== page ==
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Retro-style ThinkPad might resurrect the seven-row keyboard, blue enter key, and more

There’s no brand in the PC world like ThinkPad. Originally introduced in 1992, it has been in continual production ever since. Two of the brand’s key notebooks – the T-series and X-series – take the crown as the oldest systems in continual production. Each has been updated year after year since their debut in 2000.

Such history means the brand has hardcore fans, many of whom disagree with some recent design decisions. Like all notebook manufacturers, Lenovo has worked hard to make ThinkPads thinner, lighter and more refined. Display form factor has changed from 4:3, to 16:10, to 16:9, the keyboard has lost a row, and some features have been retired.

For the most part, these changes were necessary, but Lenovo hasn’t forgotten its fans. David Hill, the company’s Vice President of Corporate Identity & Design, has teased a new nostalgia-filled notebook on its official blog. The system hits the rewind button and re-introduces a number of features from days past. These include a 16:10 display form factor, a seventh row of keys for additional function buttons, a latch that keeps the display closed in any situation, and two ThinkLights – small LEDs in the top of the screen that act like miniature desk lamps.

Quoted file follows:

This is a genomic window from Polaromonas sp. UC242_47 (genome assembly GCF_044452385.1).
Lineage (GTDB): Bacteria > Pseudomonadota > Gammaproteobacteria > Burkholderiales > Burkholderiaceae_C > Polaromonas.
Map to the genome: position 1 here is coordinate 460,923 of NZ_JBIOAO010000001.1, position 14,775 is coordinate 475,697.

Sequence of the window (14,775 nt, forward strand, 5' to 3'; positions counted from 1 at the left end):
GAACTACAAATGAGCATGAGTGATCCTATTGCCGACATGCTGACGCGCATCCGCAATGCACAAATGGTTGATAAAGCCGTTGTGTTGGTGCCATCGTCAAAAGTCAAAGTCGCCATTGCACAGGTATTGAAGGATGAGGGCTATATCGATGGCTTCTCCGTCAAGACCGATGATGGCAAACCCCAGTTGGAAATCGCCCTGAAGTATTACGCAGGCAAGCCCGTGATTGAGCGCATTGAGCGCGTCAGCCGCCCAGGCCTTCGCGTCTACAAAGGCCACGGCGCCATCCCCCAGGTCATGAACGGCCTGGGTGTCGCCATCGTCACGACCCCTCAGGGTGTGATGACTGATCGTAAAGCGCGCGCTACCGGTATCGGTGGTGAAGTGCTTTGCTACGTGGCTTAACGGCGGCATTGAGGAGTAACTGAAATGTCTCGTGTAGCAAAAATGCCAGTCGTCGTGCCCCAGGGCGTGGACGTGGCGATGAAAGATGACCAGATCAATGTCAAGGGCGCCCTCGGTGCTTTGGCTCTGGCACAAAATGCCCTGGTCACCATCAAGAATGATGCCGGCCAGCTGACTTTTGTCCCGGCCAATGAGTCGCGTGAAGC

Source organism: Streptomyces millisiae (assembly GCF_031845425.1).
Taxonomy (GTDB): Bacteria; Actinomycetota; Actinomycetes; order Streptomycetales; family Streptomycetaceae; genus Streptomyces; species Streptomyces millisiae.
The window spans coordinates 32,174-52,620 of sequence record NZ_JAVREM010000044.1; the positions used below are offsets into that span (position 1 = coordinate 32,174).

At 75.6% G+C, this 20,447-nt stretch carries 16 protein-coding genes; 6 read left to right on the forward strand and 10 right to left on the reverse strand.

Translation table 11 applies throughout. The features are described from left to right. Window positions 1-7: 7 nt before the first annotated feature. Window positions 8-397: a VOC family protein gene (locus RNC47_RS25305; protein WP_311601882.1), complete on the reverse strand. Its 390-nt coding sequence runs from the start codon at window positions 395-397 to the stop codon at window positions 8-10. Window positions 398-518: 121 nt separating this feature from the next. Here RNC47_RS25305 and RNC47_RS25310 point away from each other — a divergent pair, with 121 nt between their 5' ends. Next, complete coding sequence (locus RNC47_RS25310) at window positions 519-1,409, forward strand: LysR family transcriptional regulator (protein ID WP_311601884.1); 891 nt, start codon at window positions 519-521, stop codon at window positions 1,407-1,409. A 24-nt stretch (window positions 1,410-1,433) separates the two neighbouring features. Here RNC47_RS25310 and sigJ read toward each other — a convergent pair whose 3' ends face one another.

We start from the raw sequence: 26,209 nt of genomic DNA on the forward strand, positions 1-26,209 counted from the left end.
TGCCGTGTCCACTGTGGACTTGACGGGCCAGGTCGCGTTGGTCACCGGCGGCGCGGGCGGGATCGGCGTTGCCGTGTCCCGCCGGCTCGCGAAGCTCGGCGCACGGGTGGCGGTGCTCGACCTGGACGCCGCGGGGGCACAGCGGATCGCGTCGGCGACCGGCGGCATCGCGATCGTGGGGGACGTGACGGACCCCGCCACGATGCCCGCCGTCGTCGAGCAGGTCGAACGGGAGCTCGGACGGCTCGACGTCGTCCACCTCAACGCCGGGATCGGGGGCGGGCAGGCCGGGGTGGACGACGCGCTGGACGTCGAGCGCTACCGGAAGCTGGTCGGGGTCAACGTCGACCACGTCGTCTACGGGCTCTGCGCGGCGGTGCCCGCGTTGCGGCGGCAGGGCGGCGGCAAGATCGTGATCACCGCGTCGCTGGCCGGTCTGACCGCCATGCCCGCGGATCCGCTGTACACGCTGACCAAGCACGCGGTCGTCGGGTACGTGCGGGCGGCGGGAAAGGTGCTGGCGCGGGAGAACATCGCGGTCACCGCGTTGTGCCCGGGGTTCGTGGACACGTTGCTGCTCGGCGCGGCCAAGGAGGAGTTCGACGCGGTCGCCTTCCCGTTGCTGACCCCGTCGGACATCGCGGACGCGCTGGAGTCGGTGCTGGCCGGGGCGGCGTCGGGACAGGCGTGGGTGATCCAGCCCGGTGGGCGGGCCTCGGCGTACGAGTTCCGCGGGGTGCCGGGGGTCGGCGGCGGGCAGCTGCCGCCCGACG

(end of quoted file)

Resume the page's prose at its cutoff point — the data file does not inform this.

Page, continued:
Related: Lenovo shows of versatile new 10-inch tablet

The system also feeds on nostalgia with a few aesthetic touches, such as a blue Enter key, a multi-color ThinkPad brand logo, and classic T-Series label styling.

Of course, it’s not all old-school, and otherwise the design is up to date with modern systems. It offers narrow display bezels, and will be just 15mm thick. Lenovo didn’t say what would power the system, put presumably it includes the latest Intel Core hardware. There also doesn’t appear to be an optical drive, and connectivity wasn’t detailed, but is unlikely to match the concept’s thicker predecessors.

This is just a concept, so there’s no guarantee it’ll come to light. Mr. Hill’s post seems to be an attempt to gauge public reaction and gather feedback from the company’s fan-base. The posts ends with caution, reminding fans that “bringing a retro inspired ThinkPad to market would require significant sales volume to justify the development” and that, for now, it remains a dream.